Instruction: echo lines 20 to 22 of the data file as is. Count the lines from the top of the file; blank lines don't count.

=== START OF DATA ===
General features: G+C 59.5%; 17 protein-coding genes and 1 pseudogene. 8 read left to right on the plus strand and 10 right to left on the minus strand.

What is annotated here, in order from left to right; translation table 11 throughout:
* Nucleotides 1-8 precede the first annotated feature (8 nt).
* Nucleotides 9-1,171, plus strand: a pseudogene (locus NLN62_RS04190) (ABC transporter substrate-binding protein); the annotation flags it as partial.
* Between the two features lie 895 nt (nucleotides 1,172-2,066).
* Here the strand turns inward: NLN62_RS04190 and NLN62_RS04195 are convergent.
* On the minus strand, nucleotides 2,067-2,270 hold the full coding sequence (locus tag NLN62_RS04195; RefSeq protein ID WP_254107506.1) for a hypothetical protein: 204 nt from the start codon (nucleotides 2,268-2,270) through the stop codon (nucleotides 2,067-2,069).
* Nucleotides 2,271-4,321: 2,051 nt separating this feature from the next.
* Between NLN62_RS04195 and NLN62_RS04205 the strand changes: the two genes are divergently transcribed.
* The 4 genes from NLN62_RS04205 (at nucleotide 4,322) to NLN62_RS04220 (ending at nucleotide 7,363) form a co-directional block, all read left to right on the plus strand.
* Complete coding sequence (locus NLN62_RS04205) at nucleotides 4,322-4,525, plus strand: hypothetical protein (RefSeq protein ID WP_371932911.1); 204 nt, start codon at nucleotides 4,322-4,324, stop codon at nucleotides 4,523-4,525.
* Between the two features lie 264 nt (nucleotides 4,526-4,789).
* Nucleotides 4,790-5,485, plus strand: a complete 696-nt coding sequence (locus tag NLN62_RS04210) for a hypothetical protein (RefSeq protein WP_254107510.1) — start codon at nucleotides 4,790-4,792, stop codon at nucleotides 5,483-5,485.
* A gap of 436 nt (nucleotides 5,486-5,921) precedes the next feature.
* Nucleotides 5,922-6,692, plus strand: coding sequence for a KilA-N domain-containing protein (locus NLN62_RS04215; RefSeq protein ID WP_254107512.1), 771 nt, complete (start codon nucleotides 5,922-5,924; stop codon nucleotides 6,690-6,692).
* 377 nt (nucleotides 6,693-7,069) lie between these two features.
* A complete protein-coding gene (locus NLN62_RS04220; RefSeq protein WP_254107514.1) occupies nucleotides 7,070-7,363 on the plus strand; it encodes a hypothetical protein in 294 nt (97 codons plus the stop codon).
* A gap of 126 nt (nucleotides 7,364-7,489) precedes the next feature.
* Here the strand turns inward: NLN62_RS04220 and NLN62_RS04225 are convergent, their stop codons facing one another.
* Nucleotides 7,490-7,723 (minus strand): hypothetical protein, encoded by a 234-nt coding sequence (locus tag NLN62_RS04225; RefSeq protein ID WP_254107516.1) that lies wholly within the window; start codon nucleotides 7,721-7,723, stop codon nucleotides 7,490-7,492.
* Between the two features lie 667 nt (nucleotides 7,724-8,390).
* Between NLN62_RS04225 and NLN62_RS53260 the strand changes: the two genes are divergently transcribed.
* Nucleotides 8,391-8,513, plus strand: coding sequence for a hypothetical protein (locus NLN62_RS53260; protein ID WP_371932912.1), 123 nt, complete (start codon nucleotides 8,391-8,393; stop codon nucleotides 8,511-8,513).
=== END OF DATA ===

* Nucleotides 7,490-7,723 (minus strand): hypothetical protein, encoded by a 234-nt coding sequence (locus tag NLN62_RS04225; RefSeq protein ID WP_254107516.1) that lies wholly within the window; start codon nucleotides 7,721-7,723, stop codon nucleotides 7,490-7,492.
* Between the two features lie 667 nt (nucleotides 7,724-8,390).
* Between NLN62_RS04225 and NLN62_RS53260 the strand changes: the two genes are divergently transcribed.